My brethren infer guilt from the value of the cargo and the supposition that the owner of so precious a store of contraband would not likely entrust it to an innocent. I do not know how the minds of narcotics dealers work, but the inference that dupes who are unaware that they carry valuable cargo are less likely to steal it than witting accomplices appears to me equally tenable. Of course, Toyotas could be purchased elsewhere than in Miami. The defendant may well have assumed that the price charged his employer by the Miami dealer was sufficiently lower than that sought by Texas dealers to warrant paying him the sum of less than $200 per automobile to travel the extra distance. The final straw of supposed circumstantial evidence my brethren rely on is the defendant's misstatement concerning his brother's prior activities. After the hidden packages were found, the defendant might be as likely to shield his brother from whatever accusation that might follow as he would to attempt to exonerate him from actual conviction.
The government cites seven of our cases in which the driver of a vehicle was convicted for possession of its contents. My brethren do not cite them, so I suppose the majority opinion does not rely on them, but it should be noted that in each there was evidence that the driver had some connection with the cargo beyond his chauffeuring of the vehicle or at least some reason to be suspicious that his mission was illegal. Thus, in United States v. Moreno, 579 F.2d 371, 372 (5th Cir. 1978), the compartment containing drugs had been welded onto the truck's exterior and was partly visible to a person simply inspecting the back of the truck. The defendant in United States v. Legeza, 559 F.2d 441, 442 (5th Cir. 1977), was driving a car that smelled of marijuana, testified that he knew pillow cases had been concealed and that they felt peculiar, and acknowledged that the car's owner was using him in some kind of illicit scheme. The odor of marijuana was about the vehicle in United States v. Maspero, 496 F.2d 1354, 1356-68 (5th Cir. 1974), as well, and seeds were in plain view on the trailer's floor. Moreover, the defendants in Maspero engaged in a variety of suspicious activities while under surveillance. Again, the odor of marijuana was present about the automobile in United States v. Rodriguez, 556 F.2d 277, 278 (5th Cir. 1977). The defendant in United States v. Fonseca, 490 F.2d 464, 466 (5th Cir. 1974), cert. denied, 419 U.S. 1072, 95 S. Ct. 660, 42 L. Ed. 2d 668 (1974), had previously been stopped in the same automobile, and marijuana seeds and rolling papers were discovered in that earlier inspection. A strong odor of heroin was present in the car in United States v. Gonzalez, 700 F.2d 196, 204 (5th Cir. 1976), and the defendant had been present during several veiled discussions of the drug transaction.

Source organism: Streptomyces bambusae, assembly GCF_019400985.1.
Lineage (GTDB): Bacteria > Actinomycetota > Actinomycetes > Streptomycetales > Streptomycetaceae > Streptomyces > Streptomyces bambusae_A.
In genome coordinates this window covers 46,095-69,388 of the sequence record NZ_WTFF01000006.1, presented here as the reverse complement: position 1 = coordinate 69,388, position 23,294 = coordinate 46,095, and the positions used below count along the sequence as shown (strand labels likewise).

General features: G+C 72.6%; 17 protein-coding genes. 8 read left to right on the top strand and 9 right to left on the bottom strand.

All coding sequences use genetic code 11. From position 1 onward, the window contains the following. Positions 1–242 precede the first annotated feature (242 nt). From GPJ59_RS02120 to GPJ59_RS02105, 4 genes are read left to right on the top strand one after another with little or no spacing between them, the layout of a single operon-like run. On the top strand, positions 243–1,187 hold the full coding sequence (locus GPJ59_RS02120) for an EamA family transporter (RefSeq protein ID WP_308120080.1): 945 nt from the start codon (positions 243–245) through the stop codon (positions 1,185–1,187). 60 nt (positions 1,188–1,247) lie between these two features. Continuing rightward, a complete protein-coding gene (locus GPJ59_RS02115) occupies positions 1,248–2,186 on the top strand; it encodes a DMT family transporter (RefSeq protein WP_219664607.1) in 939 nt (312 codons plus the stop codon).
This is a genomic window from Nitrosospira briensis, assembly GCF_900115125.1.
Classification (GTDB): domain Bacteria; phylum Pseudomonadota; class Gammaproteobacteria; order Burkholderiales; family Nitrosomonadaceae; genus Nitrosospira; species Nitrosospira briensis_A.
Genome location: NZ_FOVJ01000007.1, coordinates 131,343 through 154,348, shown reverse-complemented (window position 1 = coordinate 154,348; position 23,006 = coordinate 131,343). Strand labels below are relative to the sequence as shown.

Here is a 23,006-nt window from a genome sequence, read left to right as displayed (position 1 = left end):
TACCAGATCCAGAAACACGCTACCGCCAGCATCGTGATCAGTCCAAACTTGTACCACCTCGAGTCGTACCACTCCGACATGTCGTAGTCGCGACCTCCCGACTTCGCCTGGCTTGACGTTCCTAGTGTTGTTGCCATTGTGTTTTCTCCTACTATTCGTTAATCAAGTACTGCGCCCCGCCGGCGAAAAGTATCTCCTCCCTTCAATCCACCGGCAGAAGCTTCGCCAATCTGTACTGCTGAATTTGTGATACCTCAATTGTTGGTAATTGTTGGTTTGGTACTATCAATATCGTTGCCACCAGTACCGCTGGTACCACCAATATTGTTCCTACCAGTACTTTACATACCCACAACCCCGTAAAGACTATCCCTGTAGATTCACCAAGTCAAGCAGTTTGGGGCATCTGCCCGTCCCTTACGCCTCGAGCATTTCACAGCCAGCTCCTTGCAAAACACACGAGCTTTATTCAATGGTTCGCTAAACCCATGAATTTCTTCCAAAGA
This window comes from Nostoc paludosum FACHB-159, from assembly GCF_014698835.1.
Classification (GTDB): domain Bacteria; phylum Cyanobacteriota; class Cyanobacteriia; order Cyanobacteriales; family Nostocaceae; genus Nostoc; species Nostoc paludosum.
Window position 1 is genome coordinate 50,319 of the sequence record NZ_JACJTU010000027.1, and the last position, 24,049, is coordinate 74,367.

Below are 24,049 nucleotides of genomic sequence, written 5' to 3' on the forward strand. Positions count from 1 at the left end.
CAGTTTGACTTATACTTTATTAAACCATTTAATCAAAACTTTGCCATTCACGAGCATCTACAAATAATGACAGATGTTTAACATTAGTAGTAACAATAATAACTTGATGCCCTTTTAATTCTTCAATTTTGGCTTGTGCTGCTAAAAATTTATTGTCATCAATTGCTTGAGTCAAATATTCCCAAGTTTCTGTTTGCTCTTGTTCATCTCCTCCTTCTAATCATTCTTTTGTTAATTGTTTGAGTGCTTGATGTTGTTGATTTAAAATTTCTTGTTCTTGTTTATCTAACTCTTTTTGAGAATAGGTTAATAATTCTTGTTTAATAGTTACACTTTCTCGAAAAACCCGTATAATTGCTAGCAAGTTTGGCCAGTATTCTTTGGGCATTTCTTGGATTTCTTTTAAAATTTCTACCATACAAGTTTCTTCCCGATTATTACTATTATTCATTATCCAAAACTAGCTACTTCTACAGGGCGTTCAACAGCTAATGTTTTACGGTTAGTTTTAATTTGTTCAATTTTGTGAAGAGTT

Perhaps knowledge of contraband can be inferred from a cargo so large as to be obvious. It is difficult to imagine that the defendant whose conviction we affirmed in United States v. Almendarez, 534 F.2d 648 (5th Cir. 1976), cert. denied, 429 U.S. 977, 97 S. Ct. 486, 50 L. Ed. 2d 585 (1976), did not know of the 3000 pounds of marijuana he was carrying. But no uninformed driver is likely to suspect the existence of a cargo completely concealed in a factory-built compartment under the floor of a vehicle. Mere possession of a vehicle being transported in an overtly legitimate commercial enterprise cannot alone support an inference of knowledge of the presence of contraband.2
In short the scent of guilt my brethren detect is as faint as the perfume from the cocaine. It requires such probing that it can, in my opinion, scarcely defy reasonable doubt.
For these reasons, I respectfully DISSENT.
Bell, 678 F.2d at 549; accord, United States v. Snyder, 707 F.2d 139, 146 (5th Cir. 1983); United States v. Ackal, 706 F.2d 523, 529 (5th Cir. 1983); United States v. Lorence, 706 F.2d 512, 518 (5th Cir. 1983)
United States v. Lorence, 706 F.2d 512, 518 (5th Cir. 1983); United States v. Alonzo, 681 F.2d 997, 1000 (5th Cir. 1982), cert. denied, --- U.S. ----, 103 S. Ct. 386, 74 L. Ed. 2d 517 (1982)
See note 1, supra
Count 4 of the indictment charged Del Aguila-Reyes with knowingly possessing, with intent to distribute, cocaine. As noted above, thirty pounds of cocaine was found in the GMC Jimmy. As a general rule, intent to distribute can be inferred from the possession of a large amount of a controlled substance. United States v. Meneses-Davila, 580 F.2d 888, 897 (5th Cir. 1978). Therefore, if Del Aguila-Reyes was guilty of knowingly possessing thirty pounds of cocaine, his intent to distribute the cocaine can be inferred from the sizable amount possessed
See, e.g., United States v. Moreno, 579 F.2d 371, 372 (5th Cir. 1978), cert. denied, 440 U.S. 908, 99 S. Ct. 1217, 59 L. Ed. 2d 456 (1978)
United States v. Castillo, 524 F.2d 286 (10th Cir. 1975); United States v. Martinez, 514 F.2d 334 (9th Cir. 1975)